The Volkswagen (VLKAY) cheating scandal is spreading like wildfire, sending shockwaves through European carmakers' stocks and prompting various authorities to ask for investigations. Jim Cramer says that after reports that the U.S. Department of Justice will start a criminal probe, the stock is "hard to buy, easy to sell, even down here."
With 11 million vehicles worldwide from the company that could be affected by the scandal, this story has definitely grown bigger than even Volkswagen, the German giant that not long ago briefly overtook Toyota (TM) as the world's biggest car firm by sales.
As with any big scandals, there are winners and losers. Let's look at the winners first.
- Shares of Toyota, the main rival of Volkswagen, were trading lower Tuesday morning, but the Japanese carmaker could definitely take advantage of the scandal. For a long time, Toyota has fostered the image of a company that cares deeply about the environment and it is pushing forward green technology, with its various versions of the well-known hybrid model Prius. South Korean carmaker Hyundai Motor could also be among the winners, because its models are well known in Europe.
- U.S. carmakers saw their shares fall sharply Tuesday morning, with Dividend Stock Advisor holding Ford (F) down more than 3% and General Motors (GM) down by more than 2%. But once the dust settles, these two could benefit from the fall in rival Volkswagen's credibility. GM's European subsidiary Opel-Vauxhall was well on its way to turning profitable again, and this could give it the impetus it needs, by stealing some of Volkswagen's buyers. Fiat Chrysler (FCAU) shares fell by more than 5% as the company is more exposed to Europe, but over the longer term it could emerge a winner, too.
- French carmakers have seen their stock prices tank. Renault was down more than 7% in Paris trading on Tuesday, while Peugeot-Citroen lost 7.7%, so for now they definitely look like losers. However, French Finance Minister Michel Sapin called for an inquiry into the issue at a European Union level, a move that will be seen as an implicit guarantee that the French car industry does not have such skeletons in its closet. This could turn the French carmakers into winners over the longer term, because they would eat into Volkswagen's market share.
- U.S. authorities emerge as clear winners. The Environmental Protection Agency will get kudos for discovering the software code, which detects when the car is undergoing official emissions testing and turns full emissions controls on only during the test. Volkswagen has said in a statement that it doesn't tolerate any kind of violation of the law, but the Department of Justice will reportedly launch a criminal investigation into the issue anyway. The EPA said the violations do not pose a health hazard and the cars are still safe to drive and resell, but the hit to Volkswagen's credibility is huge.
- Obviously, Volkswagen itself. The maximum fine the company could be made to pay is likely to be around $18 billion. Michael Horn, the head of Volkswagen's U.S. business, apologized, saying the company had "totally screwed up," and a German newspaper reported that the company's CEO, Martin Winterkorn, could resign. However, he has pledged to stay on, despite apologizing. Volkswagen shareholders lost as well, as the company's shares fell by 19% on Monday and were down 23% in European trading on Tuesday, before closing down by more than 16%.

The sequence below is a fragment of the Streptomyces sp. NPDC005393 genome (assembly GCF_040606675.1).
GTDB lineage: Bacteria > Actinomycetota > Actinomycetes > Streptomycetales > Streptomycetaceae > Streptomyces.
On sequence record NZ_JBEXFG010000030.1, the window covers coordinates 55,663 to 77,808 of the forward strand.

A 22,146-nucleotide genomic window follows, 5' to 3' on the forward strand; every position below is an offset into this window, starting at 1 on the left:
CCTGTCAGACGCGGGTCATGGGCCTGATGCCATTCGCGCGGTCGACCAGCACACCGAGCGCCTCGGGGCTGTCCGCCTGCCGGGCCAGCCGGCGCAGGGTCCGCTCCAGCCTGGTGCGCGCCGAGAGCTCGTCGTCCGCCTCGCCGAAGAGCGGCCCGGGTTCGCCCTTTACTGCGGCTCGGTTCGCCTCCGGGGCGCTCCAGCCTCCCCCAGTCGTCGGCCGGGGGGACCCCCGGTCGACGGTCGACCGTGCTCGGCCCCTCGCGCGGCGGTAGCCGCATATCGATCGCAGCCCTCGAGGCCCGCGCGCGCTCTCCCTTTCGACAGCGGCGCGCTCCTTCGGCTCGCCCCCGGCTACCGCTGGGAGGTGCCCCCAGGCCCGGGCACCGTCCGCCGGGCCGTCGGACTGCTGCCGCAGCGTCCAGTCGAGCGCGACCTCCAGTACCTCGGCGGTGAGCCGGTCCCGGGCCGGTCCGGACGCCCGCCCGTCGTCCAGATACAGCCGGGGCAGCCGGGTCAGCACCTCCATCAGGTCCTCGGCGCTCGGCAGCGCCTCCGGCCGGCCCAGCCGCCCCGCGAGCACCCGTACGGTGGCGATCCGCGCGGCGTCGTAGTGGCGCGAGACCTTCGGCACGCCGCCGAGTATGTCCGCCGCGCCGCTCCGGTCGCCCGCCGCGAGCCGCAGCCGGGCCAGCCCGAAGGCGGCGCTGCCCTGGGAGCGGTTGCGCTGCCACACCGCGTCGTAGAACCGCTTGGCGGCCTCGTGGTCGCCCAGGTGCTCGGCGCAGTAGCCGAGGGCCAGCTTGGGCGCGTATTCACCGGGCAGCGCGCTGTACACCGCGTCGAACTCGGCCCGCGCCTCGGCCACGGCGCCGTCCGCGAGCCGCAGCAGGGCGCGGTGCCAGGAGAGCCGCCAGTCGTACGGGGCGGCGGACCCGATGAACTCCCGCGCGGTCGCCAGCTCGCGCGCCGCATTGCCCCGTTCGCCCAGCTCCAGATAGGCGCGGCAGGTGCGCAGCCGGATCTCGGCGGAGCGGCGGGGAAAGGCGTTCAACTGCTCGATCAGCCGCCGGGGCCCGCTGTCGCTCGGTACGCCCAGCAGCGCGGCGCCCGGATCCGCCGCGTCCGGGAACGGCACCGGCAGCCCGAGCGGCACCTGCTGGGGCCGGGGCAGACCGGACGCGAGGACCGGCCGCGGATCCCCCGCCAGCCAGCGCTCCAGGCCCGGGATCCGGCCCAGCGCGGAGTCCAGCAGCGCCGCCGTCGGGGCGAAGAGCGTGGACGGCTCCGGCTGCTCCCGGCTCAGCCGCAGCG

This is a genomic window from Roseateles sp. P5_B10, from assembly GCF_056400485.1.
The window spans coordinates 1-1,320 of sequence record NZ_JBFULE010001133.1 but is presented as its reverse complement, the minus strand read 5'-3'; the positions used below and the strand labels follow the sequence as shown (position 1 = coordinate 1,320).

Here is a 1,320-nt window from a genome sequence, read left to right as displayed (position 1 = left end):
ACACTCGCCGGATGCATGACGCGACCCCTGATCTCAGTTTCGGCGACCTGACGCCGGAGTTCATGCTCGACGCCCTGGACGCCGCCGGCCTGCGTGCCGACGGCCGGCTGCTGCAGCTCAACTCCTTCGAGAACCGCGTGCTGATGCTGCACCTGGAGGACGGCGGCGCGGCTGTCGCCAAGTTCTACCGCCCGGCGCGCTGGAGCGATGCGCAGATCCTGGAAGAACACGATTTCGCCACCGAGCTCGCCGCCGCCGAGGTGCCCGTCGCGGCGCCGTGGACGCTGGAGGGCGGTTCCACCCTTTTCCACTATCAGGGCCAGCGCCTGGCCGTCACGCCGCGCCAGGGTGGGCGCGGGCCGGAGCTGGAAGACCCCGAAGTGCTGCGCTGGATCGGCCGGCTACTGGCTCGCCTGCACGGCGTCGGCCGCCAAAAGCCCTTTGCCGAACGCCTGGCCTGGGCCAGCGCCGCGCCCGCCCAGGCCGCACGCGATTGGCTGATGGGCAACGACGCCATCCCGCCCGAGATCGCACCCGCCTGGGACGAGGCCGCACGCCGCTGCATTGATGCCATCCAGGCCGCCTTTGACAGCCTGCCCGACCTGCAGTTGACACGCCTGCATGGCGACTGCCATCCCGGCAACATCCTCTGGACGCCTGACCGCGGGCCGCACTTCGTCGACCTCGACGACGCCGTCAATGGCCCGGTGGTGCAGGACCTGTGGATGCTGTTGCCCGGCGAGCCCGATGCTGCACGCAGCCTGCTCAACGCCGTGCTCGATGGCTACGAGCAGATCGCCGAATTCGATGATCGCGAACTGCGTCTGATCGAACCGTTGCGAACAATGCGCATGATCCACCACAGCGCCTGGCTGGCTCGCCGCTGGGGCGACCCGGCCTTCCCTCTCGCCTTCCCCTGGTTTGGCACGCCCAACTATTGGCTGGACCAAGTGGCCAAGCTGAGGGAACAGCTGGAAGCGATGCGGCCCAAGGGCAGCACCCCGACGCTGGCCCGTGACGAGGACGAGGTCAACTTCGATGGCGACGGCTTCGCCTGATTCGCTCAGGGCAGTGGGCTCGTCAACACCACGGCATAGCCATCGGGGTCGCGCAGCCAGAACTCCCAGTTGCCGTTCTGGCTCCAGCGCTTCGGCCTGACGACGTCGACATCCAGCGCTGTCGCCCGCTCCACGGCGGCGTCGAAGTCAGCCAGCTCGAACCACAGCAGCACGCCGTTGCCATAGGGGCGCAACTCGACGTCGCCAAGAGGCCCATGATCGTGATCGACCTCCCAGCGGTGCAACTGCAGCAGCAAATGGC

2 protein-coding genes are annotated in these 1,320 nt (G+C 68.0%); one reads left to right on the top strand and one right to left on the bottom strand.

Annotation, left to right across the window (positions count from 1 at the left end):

- BMW (BAMXF) and Daimler (DDAIF). The shares of the German luxury carmakers fell, with Mercedes brand owner Daimler down by more than 7% and BMW falling by more than 5% in Frankfurt trading, as they have been tainted by association. A spokesperson for the German Environment Ministry said the ministry expected all carmakers to provide data so they could check whether "comparable manipulations in the emissions control system also happened in Germany or Europe," according to a report by Bloomberg.
- European Union regulators. Despite the EU's reputation as a staunch defender of the environment and its numerous regulations, it looks like it has screwed up royally on this issue. European citizens will wonder why the U.S. regulators were able to find discrepancies between tests and real-life driving conditions that meant some Volkswagen cars emit 40 times more nitrogen oxide particles than admissible, while European regulators did not find any problems.
- European savers. It is too early to tell for certain how this scandal will affect the wider European economy, but let's not forget that Volkswagen and the other carmakers are huge providers of jobs. In Germany, it is estimated that one in seven jobs is somehow connected to the car industry. German companies invest a lot in other EU countries where they have subsidiaries and contractors that make parts, especially in the emerging economies in Central and Eastern Europe. If the scandal leads to big cuts in production, this could in the end force the European Central Bank to print even more money to try to stop the eurozone from slipping into a recession.